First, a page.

What Is A Neutral Golf Grip?

What is a neutral golf grip? We explore what it is and why it's so important to your game

What is a neutral golf grip?
(Image credit: Future)

What is a neutral golf grip?

You will often hear coaches talk about the importance of a neutral golf grip. Essentially, this refers to when your hands are working together and they are married up on the club in the position they’d naturally hang in. If you can develop the perfect golf grip, the club face will naturally want to return squarely to the ball, helping you to hit shots that start on your target line and don't drift too right or left in the air.

If you have a strong golf grip or are holding the club in a way that is fighting this natural hang, you will find your club face is skewed at impact. This can be a big reason why you hit pull shots, slices, pushes and hooks! In this video and article, Golf Monthly Top 50 Coach and PGA Professional show you how to check your grip to get it as close to neutral as possible.

The best way to achieve this neutral hold is to start by taking your normal golf posture and hanging your arms down without holding a club. Clap your hands together with your fingers softly hanging to the ground. Now make fists gently and fit the club in the fingers of your fists.

Hang the hands down and clap together to find your neutral hand position

With a neutral golf grip the palm of your hands will face each other

(Image credit: Future)

Connect your grip together whichever way you choose. Interlock your top index and bottom pinky, overlap these or go baseball- where your hands are touching but not linked. The choice is yours and dependant on hand size and personal preference (for instance, if you have small hands a baseball grip might be the way to go). However you choose to connect your hands, your palms should fold onto the handle of the club, with the grip nestling into the channel that has been created by your fingers (the video with this article shows exactly what this looks like). 

In the correct position you should be able to see two knuckles on your bottom hand and the 'v' between the thumb and forefinger on your top hand should point towards your trail shoulder. These are a couple of handy checkpoints to have in mind.

If you are right handed, often we see the right (bottom) hand sit too far under the grip. The palm of this hand looks up to the sky and you see too much of the logo of your glove at address. This is called a 'strong grip' and the problem is that as your hands return to their natural position at impact, the club face will close causing a hook.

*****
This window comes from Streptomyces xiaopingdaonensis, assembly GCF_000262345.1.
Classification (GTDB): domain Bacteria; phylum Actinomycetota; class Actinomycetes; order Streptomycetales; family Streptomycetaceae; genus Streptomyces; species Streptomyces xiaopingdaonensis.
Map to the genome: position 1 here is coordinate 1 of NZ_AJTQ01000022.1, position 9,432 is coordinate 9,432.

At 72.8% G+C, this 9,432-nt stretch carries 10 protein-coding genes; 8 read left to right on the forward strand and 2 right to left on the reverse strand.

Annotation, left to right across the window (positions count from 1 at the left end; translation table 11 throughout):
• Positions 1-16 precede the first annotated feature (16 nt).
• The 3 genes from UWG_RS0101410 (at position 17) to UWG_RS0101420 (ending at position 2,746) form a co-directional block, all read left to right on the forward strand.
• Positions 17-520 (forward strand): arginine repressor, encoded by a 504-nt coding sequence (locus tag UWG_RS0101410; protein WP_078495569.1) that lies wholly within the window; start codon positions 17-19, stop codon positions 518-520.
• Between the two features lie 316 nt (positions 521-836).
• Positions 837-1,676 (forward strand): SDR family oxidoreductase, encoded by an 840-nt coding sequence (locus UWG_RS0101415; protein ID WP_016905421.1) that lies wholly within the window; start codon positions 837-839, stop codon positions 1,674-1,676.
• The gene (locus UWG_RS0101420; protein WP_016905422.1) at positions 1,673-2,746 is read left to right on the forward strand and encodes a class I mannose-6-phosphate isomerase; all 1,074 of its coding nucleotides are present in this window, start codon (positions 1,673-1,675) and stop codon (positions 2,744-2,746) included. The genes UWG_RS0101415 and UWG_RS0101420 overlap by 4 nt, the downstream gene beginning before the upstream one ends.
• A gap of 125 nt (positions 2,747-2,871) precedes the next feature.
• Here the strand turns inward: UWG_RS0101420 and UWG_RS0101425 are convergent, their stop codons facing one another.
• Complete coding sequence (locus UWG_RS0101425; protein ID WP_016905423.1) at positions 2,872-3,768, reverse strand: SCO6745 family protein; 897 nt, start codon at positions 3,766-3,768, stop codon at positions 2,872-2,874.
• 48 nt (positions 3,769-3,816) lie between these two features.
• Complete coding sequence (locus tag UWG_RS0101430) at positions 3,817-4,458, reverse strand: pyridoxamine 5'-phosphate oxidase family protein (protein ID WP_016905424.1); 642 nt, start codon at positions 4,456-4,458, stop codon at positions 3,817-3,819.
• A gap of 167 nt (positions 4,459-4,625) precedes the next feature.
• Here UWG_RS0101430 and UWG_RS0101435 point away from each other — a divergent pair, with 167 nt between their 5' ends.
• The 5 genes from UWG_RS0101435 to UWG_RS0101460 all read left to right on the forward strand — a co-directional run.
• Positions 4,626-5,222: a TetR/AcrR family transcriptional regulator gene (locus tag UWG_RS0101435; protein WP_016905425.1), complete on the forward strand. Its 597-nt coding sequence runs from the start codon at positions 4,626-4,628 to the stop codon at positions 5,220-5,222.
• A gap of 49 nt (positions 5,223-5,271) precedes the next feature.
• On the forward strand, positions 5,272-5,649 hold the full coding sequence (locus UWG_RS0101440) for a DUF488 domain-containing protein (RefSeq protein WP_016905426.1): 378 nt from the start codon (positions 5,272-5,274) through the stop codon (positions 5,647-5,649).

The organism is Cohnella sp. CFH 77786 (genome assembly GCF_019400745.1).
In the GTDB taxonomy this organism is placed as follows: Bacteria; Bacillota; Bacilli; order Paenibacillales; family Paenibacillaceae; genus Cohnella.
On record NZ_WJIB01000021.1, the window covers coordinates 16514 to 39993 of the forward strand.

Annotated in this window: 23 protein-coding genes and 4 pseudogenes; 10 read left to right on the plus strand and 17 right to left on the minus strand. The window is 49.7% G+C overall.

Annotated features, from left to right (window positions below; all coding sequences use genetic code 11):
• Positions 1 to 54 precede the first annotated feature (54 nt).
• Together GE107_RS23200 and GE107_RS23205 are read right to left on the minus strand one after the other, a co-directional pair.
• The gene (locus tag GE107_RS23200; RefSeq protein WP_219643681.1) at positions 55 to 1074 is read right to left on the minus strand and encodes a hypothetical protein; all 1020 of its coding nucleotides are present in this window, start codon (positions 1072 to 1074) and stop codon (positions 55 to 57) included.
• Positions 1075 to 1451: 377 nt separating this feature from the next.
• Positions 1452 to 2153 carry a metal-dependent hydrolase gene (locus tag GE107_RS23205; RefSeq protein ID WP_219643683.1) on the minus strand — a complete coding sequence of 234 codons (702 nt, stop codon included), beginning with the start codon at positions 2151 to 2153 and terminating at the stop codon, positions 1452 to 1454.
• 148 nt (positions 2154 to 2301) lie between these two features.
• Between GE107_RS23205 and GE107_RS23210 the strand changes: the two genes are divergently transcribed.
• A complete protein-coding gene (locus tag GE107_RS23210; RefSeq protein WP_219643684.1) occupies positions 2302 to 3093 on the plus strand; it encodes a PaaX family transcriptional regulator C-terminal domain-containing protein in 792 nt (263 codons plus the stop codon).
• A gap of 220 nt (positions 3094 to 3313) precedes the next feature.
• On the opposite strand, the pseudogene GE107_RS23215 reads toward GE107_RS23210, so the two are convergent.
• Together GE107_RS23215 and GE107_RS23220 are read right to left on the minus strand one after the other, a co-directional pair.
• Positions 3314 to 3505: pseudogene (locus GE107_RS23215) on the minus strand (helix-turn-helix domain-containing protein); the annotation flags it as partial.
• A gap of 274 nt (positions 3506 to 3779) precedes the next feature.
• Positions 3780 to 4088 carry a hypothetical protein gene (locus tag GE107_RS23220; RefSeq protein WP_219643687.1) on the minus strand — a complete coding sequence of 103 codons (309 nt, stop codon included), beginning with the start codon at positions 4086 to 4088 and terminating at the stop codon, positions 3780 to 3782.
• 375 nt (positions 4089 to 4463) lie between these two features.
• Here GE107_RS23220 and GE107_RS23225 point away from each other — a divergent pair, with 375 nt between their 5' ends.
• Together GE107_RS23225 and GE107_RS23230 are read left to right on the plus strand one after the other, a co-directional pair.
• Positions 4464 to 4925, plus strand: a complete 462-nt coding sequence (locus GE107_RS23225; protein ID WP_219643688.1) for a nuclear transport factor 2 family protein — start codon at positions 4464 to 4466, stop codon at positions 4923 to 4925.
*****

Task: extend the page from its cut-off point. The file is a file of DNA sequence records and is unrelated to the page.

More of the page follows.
A strong grip will lead to a closed clubface

If your bottom hand sits too far underneath the grip, you'll have a tendency to close the face through impact and hit the ball left

(Image credit: Future)

Similarly, if your bottom hand is sitting too much on top of the club, this is known as a weak grip. As you move towards impact you'll have a tendency to open the club face and cut across the ball hitting slice shots.

Changing your grip is tough but it is definitely worth the effort. Here's a bit of 'homework' for you. Stand a club by the bathroom door, every time you walk past make a grip, going through these guidelines. Give the club a waggle and set it back against the door again. Do this enough and your more neutral grip will soon feel less alien out on the course. You should soon start hitting straighter, better shots!

Why is a neutral golf grip better?

The answer to this is that, during the swing your hands will want to return to their natural position through impact. If you have a strong or weak grip, that natural movement will result in hooks and slices. In addition to that, a neutral grip is the best start point - from here you can then manipulate your swing path to hit draws and fades. You'll be a much more complete golfer. 

Finding the right grip might be boring but there's no doubt that if you get it right and start to feel comfortable with it, you'll hit much more consistent golf shots.   

Katie Dawkins
Advanced PGA Professional and freelance contributor

Katie is an Advanced PGA professional with over 20 years of coaching experience. She helps golfers of every age and ability to be the best versions of themselves. In January 2022 she was named as one of Golf Monthly's Top 50 Coaches.

Katie coaches the individual and uses her vast experience in technique, psychology and golf fitness to fix problems in a logical manner that is effective - she makes golf simple. Katie is now based on the edge of the New Forest. An experienced club coach, she developed GardenGOLF during lockdown and as well as coaching at Hamptworth Golf Club she freelances, operating via pop-up clinics and travelling to clients homes to help them use their space to improve. 

She has coached tour pros on both LET tour and the Challenge Tour as well as introduced many a beginner to the game. 

Katie has been writing instructional content for magazines for 20 years. Her creative approach to writing is fuelled by her sideline as an artist.